By Seema Mustafa
It is perhaps in the fitness of things, that Prime Minister Manmohan Singh celebrates his birthday in the United States. This time, as officials informed accompanying scribes in New York, it was double celebration time, as the Prime Minister had got full assurance from US President George W.Bush that the nuclear deal would be sealed and ready for signing when Minister of external affairs Pranab Mukherjee and US Secretary of State Condoleeza Rice meet here in New Delhi on October 3-4.
Singh has been receiving glowing tributes from the NRI community in the US that has developed a vested interest in getting the deal through. A strategic alliance with India will further their business interests, and it is small wonder then that Singh and his team are being wined and dined as heroes. He has also given his more than little bit back, despite being a man given to few words, and reticent in appearance. In dramatics rarely seen when he meets Congress president Sonia Gandhi, who he recognizes as his leader, Singh rushed to embrace Bush and tell him that he is "deeply loved" by India. He did not define what "India" meant for him, and one can only hope that he had not been as presumptuous as to speak for all her citizens. And that when he said "India" he basically meant the Congress party, sections of the corporate media, and of course his little team that has been working hard to tie India into strategic knots.
The accompanying journalists have been hammering out reports of the great relationship, and the great victory of Singh and his men in getting the deal through. No one has focused on the additional clauses that the Senate and the House of Representatives have added, making a mockery of the 123 agreement, and in effect strengthening even the stringent stipulations of the Hyde Act. India cannot test, and the US under the new amendments will now work to ensure that in case it tests and the deal is scrapped it will "prevent" other nuclear suppliers group members from continuing their nuclear cooperation with India. Reprocessing rights, of course, no longer exist, and transfer of sensitive technology will remain a dream.
The point is that if a government is prepared to sink its self interest and compromise its sovereignty, there is no deal in the world that will not go through. Agreements stall because nations stand up for their rights, and refuse the other to brow beat them into accepting conditions that are at best demeaning and humiliating. It is a tragedy that at this point, the Manmohan Singh government has not done the country proud, and has compromised her strategic interests in a manner that is detrimental to national interest.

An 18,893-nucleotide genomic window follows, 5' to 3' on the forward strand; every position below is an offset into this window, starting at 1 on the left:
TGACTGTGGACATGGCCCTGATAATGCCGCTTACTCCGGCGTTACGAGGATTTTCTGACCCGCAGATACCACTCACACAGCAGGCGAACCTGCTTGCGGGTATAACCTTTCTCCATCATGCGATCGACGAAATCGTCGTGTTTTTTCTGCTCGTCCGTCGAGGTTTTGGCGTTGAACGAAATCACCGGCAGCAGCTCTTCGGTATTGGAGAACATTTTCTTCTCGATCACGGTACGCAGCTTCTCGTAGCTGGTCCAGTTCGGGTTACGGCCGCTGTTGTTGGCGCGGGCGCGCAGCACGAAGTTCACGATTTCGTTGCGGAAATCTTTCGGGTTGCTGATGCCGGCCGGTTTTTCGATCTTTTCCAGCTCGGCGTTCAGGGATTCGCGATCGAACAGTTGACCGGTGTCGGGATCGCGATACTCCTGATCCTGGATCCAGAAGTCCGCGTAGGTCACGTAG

It is strange, how even the Presidential determination that spelt out the real US nuclear policy viz a viz India did not deter Prime Minister Singh. And his bureaucrats, after the initial hesitation, bounced back insisting that this was applicable only to the US and not to India. What do they mean by that? Do they mean that if India decides to go in for a nuclear test, it will not pay any price when the US President and the US Congress decide to scrap the nuclear agreement? In that Washington will roll back the cooperation, while New Delhi will continue insisting that the deal is on and nothing has happened. And that the decision of the US Congress does not apply because we are bound only by the 123 agreement? But they can get away with even these surprisingly absurd assertions because the media has stopped asking questions a long time ago, and is pursuing the nuclear deal with the same determination as Singh and his government.
Parliament has not been allowed to meet, and for the first time in its history, a government has unilaterally scrapped the monsoon session altogether. By the time it is convened, that is later in October, the nuclear deal will be sealed, signed and delivered and any debate or protest will be totally meaningless. India is currently facing tremendous challenges but the Prime Minister is embracing Bush, and there is no leadership here to even fathom the problems. Inflation is spiraling out of control, unrest is growing by the day, the communal forces are on the ascendant but the government under Singh is preoccupied only with the nuclear deal and the US. Only Singh, with his adulation for Bush rarely concealed, could hug the US President and speak of deep love (that he unfortunately rested at India's door). For the Americans Bush is history, and at best a target for the comedians on television. For West Asia he is evil, a President who has destroyed Iraq, Afghanistan and is now finishing Pakistan. For the rest of the world he is at best passé, a man no one really wants to do business with.
Prime Minister Singh does not give the impression of a leader weighed down by domestic troubles. Like the Pakistan President Asif Zardari, Singh too was busy paying compliments to those who are at the receiving end of the American stick. Singh to Bush, and Zardari to Palin. But at least in the last case, Palin might be the US future. Bush is definitely its past. Unfortunately the troubles in India will not have disappeared, and Singh will return to the chaos that he left behind. Parliament will take some of the glow off his face, and the forthcoming Assembly elections might just leave a pallor that will increase as the general elections draw near.
Prime Ministers and governments are expected to be accountable to Parliament and the will of the people. The Constitution did not envisage a situation where the executive would become totally reckless, and override the checks and balances woven into this parliamentary democracy. It has, thus, left it to the people of India to decide the course they want their country to take every five years, and the millions whose condition has worsened in recent years are now waiting to cast their ballot.